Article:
To: Interested Parties
From: Chris Keating, Keating Research
Date: May 3, 2018
Re: Colorado voters overwhelmingly favor a Red Flag Law
In a poll of likely November 2018 voters statewide in Colorado, 8- of-10 (81%) favor what is commonly known as a Red Flag Law – a gun violence protective order that allows the court to remove guns from people who are determined to be a risk to themselves or a threat to others, while only 14% oppose it.
The passion is on the side of those favoring this red flag law: 62% say theystrongly favor it compared to only 7% who strongly oppose it – a ratio of nearly 9-to-1.
This Red Flag Law which is currently being debated in the Colorado State Legislature is strongly supported by the vast majority of voters across the political spectrum: 9-of-10 Democrats (92% favor), 8-of-10 Unaffiliated (79% favor) and 7-of-10 Republicans (73% favor). The poll is divided evenly by party registration among Democrats (32% of voters), Unaffiliated (34% of voters) and Republicans (34% of voters).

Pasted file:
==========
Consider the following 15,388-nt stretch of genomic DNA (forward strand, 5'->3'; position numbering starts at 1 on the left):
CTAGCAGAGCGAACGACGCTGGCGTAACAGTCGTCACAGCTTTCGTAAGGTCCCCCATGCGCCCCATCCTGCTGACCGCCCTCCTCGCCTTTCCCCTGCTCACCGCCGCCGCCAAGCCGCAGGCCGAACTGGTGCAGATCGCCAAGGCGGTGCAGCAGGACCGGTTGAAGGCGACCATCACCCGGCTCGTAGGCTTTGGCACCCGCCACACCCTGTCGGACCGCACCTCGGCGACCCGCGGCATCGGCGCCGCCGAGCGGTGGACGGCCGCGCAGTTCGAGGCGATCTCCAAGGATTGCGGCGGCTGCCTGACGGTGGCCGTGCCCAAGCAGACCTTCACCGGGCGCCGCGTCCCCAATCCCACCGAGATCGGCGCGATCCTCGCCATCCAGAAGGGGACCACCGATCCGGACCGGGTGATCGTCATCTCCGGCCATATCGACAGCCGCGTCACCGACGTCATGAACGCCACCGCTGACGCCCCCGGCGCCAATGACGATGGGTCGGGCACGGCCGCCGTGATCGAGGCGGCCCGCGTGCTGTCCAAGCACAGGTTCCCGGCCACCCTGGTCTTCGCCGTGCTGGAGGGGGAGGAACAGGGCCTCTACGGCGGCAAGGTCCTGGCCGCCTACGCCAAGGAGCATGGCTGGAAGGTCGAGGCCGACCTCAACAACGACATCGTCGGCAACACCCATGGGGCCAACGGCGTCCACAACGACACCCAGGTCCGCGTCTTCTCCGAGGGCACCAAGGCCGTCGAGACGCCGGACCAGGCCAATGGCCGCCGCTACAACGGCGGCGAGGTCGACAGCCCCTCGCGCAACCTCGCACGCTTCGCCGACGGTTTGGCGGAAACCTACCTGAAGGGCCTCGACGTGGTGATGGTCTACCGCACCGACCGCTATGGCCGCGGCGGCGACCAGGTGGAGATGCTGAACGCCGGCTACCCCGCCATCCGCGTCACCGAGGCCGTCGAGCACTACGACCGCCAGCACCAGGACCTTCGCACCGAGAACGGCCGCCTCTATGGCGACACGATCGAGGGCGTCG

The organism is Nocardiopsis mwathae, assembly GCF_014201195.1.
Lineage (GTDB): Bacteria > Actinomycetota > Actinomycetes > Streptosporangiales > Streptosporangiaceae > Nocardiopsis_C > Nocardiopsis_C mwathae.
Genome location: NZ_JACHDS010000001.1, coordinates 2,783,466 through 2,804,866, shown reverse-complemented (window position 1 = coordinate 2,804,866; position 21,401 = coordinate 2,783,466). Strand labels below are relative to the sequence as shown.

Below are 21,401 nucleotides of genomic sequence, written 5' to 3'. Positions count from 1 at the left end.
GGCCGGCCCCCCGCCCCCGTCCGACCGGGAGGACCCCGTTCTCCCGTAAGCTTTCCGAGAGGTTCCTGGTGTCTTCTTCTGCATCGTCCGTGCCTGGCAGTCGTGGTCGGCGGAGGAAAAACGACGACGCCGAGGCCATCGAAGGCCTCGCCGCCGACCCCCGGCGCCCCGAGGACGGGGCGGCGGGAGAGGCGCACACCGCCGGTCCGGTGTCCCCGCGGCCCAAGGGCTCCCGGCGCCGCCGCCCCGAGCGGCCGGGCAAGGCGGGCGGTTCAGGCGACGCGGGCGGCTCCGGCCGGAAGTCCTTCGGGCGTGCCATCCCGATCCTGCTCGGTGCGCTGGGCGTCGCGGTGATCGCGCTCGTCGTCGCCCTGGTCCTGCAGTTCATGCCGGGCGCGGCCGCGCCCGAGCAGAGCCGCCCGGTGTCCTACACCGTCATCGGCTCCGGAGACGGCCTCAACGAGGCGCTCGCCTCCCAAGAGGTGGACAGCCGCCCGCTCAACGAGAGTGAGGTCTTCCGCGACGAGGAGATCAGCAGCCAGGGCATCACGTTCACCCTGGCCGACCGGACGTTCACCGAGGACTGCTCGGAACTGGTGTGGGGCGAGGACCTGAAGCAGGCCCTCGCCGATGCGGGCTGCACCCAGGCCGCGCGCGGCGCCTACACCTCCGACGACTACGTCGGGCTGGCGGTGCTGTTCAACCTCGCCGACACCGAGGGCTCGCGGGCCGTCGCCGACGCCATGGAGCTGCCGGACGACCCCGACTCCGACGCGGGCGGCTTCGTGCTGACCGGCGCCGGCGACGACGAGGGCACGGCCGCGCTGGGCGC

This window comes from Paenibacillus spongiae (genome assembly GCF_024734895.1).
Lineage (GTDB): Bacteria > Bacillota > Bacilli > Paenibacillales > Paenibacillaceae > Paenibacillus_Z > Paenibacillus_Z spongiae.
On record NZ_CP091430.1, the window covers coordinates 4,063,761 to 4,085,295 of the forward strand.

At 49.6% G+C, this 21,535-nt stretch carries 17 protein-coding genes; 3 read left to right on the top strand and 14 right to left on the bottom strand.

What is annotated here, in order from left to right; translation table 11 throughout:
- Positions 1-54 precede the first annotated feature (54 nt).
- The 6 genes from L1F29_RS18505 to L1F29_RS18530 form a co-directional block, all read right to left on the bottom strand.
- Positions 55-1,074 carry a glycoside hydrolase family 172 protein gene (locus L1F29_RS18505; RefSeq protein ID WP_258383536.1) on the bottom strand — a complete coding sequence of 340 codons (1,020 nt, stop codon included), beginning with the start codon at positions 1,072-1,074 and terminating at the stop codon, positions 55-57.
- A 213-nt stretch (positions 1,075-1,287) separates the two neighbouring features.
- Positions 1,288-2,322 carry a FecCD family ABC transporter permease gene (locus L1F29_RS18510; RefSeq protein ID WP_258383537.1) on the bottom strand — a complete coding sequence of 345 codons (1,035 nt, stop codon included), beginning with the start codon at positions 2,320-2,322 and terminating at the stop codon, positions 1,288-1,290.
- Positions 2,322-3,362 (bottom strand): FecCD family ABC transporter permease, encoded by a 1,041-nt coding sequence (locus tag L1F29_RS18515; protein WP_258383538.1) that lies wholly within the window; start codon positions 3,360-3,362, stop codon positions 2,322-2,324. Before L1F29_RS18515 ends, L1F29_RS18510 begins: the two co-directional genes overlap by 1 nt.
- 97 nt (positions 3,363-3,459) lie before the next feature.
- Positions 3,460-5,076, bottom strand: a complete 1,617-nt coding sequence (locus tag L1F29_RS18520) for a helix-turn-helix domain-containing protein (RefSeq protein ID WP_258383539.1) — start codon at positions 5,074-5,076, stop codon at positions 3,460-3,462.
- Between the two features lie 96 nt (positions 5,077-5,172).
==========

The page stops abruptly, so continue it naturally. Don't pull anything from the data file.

The Red Flag Law is also supported by strong majorities of voters across every key demographic group:
- Among Women (87% favor) and Men (75% favor);
- Equally by Younger voters age 18-49 (82% favor) and Older voters age 50+ (81% favor);
- By ethnicity – Hispanic (88% favor), African American (78%) and White (81% favor).
This Red Flag Law is also broadly favored by voters in all of Colorado’s key regions – including in the Denver / Boulder / Broomfield Region (88% favor), the bellwether counties of Arapahoe / Jefferson (76% Favor), the suburban counties of Adams / Douglas / Larimer / Weld (84% favor), the Colorado Springs Media Area (77%) and in the Rural Counties (79% Favor).
Most telling of the breadth of support for the Red Flag Law is that it is supported by 3-of-4 voters who live in a household with a gun (77% favor). The overwhelming support seen here for this Red Flag Law suggests that getting this done in the 2018 Legislative Session is very important to Colorado voters.
Keating Research is recognized by Democrats and Republicans alike as providing extremely accurate polling in Colorado. This poll data is based on live interviewer telephone surveys among a random sample of 600 likely November 2018 voters statewide in Colorado, including 55% conducted on cell phones and 45% conducted on a land line, from March 15-18, 2018. The sample is representative of likely November 2018 voters based on gender, age, ethnicity, region and party registration. The worst-case margin of error at the 95% level for the sample of 600 is + or – 4.0%.